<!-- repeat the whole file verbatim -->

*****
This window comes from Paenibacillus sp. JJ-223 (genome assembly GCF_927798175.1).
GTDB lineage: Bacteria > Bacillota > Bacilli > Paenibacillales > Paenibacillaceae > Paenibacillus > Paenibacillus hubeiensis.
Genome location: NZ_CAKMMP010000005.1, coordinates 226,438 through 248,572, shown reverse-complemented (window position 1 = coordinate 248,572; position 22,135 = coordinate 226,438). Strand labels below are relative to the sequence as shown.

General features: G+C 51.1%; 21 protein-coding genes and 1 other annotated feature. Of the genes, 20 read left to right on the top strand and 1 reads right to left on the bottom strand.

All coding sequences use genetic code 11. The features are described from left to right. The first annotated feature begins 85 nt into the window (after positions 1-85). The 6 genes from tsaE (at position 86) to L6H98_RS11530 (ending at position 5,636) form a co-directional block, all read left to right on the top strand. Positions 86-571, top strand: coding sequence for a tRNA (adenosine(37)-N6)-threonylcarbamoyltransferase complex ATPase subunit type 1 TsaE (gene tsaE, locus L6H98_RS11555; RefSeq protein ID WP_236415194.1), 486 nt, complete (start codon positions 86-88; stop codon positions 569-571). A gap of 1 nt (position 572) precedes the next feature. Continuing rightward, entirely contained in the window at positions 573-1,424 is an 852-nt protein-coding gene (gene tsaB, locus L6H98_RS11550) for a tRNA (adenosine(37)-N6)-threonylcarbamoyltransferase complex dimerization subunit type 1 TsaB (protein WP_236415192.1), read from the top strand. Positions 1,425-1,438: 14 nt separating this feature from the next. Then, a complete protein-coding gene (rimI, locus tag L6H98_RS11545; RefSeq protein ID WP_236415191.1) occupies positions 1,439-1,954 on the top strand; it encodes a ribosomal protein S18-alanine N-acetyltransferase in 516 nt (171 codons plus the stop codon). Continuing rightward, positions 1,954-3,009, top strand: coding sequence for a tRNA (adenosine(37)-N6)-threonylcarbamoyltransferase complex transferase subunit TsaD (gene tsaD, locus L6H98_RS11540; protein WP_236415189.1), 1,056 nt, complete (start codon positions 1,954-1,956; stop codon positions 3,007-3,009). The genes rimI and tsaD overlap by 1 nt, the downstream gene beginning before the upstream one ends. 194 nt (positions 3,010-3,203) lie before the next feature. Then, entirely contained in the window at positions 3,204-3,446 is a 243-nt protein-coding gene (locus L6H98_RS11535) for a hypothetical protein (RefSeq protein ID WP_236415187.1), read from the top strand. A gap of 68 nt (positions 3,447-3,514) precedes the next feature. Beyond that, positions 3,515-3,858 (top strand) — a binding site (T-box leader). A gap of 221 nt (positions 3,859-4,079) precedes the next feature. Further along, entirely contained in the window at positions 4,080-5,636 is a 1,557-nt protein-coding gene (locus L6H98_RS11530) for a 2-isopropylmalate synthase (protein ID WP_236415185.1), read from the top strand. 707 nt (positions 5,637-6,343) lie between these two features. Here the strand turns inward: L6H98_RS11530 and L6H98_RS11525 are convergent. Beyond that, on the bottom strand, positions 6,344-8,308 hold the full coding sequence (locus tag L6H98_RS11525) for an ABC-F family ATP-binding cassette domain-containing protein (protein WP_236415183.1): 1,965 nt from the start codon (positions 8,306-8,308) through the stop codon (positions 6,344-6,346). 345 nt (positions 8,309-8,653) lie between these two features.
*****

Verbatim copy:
This window comes from Paenibacillus sp. JJ-223 (genome assembly GCF_927798175.1).
GTDB lineage: Bacteria > Bacillota > Bacilli > Paenibacillales > Paenibacillaceae > Paenibacillus > Paenibacillus hubeiensis.
Genome location: NZ_CAKMMP010000005.1, coordinates 226,438 through 248,572, shown reverse-complemented (window position 1 = coordinate 248,572; position 22,135 = coordinate 226,438). Strand labels below are relative to the sequence as shown.

General features: G+C 51.1%; 21 protein-coding genes and 1 other annotated feature. Of the genes, 20 read left to right on the top strand and 1 reads right to left on the bottom strand.

All coding sequences use genetic code 11. The features are described from left to right. The first annotated feature begins 85 nt into the window (after positions 1-85). The 6 genes from tsaE (at position 86) to L6H98_RS11530 (ending at position 5,636) form a co-directional block, all read left to right on the top strand. Positions 86-571, top strand: coding sequence for a tRNA (adenosine(37)-N6)-threonylcarbamoyltransferase complex ATPase subunit type 1 TsaE (gene tsaE, locus L6H98_RS11555; RefSeq protein ID WP_236415194.1), 486 nt, complete (start codon positions 86-88; stop codon positions 569-571). A gap of 1 nt (position 572) precedes the next feature. Continuing rightward, entirely contained in the window at positions 573-1,424 is an 852-nt protein-coding gene (gene tsaB, locus L6H98_RS11550) for a tRNA (adenosine(37)-N6)-threonylcarbamoyltransferase complex dimerization subunit type 1 TsaB (protein WP_236415192.1), read from the top strand. Positions 1,425-1,438: 14 nt separating this feature from the next. Then, a complete protein-coding gene (rimI, locus tag L6H98_RS11545; RefSeq protein ID WP_236415191.1) occupies positions 1,439-1,954 on the top strand; it encodes a ribosomal protein S18-alanine N-acetyltransferase in 516 nt (171 codons plus the stop codon). Continuing rightward, positions 1,954-3,009, top strand: coding sequence for a tRNA (adenosine(37)-N6)-threonylcarbamoyltransferase complex transferase subunit TsaD (gene tsaD, locus L6H98_RS11540; protein WP_236415189.1), 1,056 nt, complete (start codon positions 1,954-1,956; stop codon positions 3,007-3,009). The genes rimI and tsaD overlap by 1 nt, the downstream gene beginning before the upstream one ends. 194 nt (positions 3,010-3,203) lie before the next feature. Then, entirely contained in the window at positions 3,204-3,446 is a 243-nt protein-coding gene (locus L6H98_RS11535) for a hypothetical protein (RefSeq protein ID WP_236415187.1), read from the top strand. A gap of 68 nt (positions 3,447-3,514) precedes the next feature. Beyond that, positions 3,515-3,858 (top strand) — a binding site (T-box leader). A gap of 221 nt (positions 3,859-4,079) precedes the next feature. Further along, entirely contained in the window at positions 4,080-5,636 is a 1,557-nt protein-coding gene (locus L6H98_RS11530) for a 2-isopropylmalate synthase (protein ID WP_236415185.1), read from the top strand. 707 nt (positions 5,637-6,343) lie between these two features. Here the strand turns inward: L6H98_RS11530 and L6H98_RS11525 are convergent. Beyond that, on the bottom strand, positions 6,344-8,308 hold the full coding sequence (locus tag L6H98_RS11525) for an ABC-F family ATP-binding cassette domain-containing protein (protein WP_236415183.1): 1,965 nt from the start codon (positions 8,306-8,308) through the stop codon (positions 6,344-6,346). 345 nt (positions 8,309-8,653) lie between these two features.